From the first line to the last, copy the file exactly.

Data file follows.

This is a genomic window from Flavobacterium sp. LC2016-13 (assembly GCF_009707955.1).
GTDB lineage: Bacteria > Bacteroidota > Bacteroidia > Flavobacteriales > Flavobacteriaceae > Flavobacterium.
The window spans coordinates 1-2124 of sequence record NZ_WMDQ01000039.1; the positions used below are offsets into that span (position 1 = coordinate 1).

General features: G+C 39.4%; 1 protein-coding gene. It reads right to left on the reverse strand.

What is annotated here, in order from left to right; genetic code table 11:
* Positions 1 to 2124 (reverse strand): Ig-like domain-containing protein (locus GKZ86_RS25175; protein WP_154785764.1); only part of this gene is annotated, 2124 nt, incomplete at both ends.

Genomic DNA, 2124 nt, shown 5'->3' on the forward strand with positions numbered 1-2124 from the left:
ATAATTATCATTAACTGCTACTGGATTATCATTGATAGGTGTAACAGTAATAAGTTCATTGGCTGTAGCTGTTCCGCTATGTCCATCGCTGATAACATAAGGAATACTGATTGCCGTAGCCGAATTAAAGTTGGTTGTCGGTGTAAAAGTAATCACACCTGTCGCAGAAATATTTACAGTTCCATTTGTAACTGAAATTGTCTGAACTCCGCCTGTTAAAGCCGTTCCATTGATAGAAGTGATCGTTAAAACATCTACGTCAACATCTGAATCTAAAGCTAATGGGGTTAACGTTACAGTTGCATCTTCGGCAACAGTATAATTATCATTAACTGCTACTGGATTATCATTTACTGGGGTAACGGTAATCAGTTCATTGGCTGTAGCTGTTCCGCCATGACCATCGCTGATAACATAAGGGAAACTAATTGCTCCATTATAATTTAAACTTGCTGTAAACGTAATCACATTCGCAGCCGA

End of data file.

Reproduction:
This is a genomic window from Flavobacterium sp. LC2016-13 (assembly GCF_009707955.1).
GTDB lineage: Bacteria > Bacteroidota > Bacteroidia > Flavobacteriales > Flavobacteriaceae > Flavobacterium.
The window spans coordinates 1-2124 of sequence record NZ_WMDQ01000039.1; the positions used below are offsets into that span (position 1 = coordinate 1).

General features: G+C 39.4%; 1 protein-coding gene. It reads right to left on the reverse strand.

What is annotated here, in order from left to right; genetic code table 11:
* Positions 1 to 2124 (reverse strand): Ig-like domain-containing protein (locus GKZ86_RS25175; protein WP_154785764.1); only part of this gene is annotated, 2124 nt, incomplete at both ends.

Genomic DNA, 2124 nt, shown 5'->3' on the forward strand with positions numbered 1-2124 from the left:
ATAATTATCATTAACTGCTACTGGATTATCATTGATAGGTGTAACAGTAATAAGTTCATTGGCTGTAGCTGTTCCGCTATGTCCATCGCTGATAACATAAGGAATACTGATTGCCGTAGCCGAATTAAAGTTGGTTGTCGGTGTAAAAGTAATCACACCTGTCGCAGAAATATTTACAGTTCCATTTGTAACTGAAATTGTCTGAACTCCGCCTGTTAAAGCCGTTCCATTGATAGAAGTGATCGTTAAAACATCTACGTCAACATCTGAATCTAAAGCTAATGGGGTTAACGTTACAGTTGCATCTTCGGCAACAGTATAATTATCATTAACTGCTACTGGATTATCATTTACTGGGGTAACGGTAATCAGTTCATTGGCTGTAGCTGTTCCGCCATGACCATCGCTGATAACATAAGGGAAACTAATTGCTCCATTATAATTTAAACTTGCTGTAAACGTAATCACATTCGCAGCCGA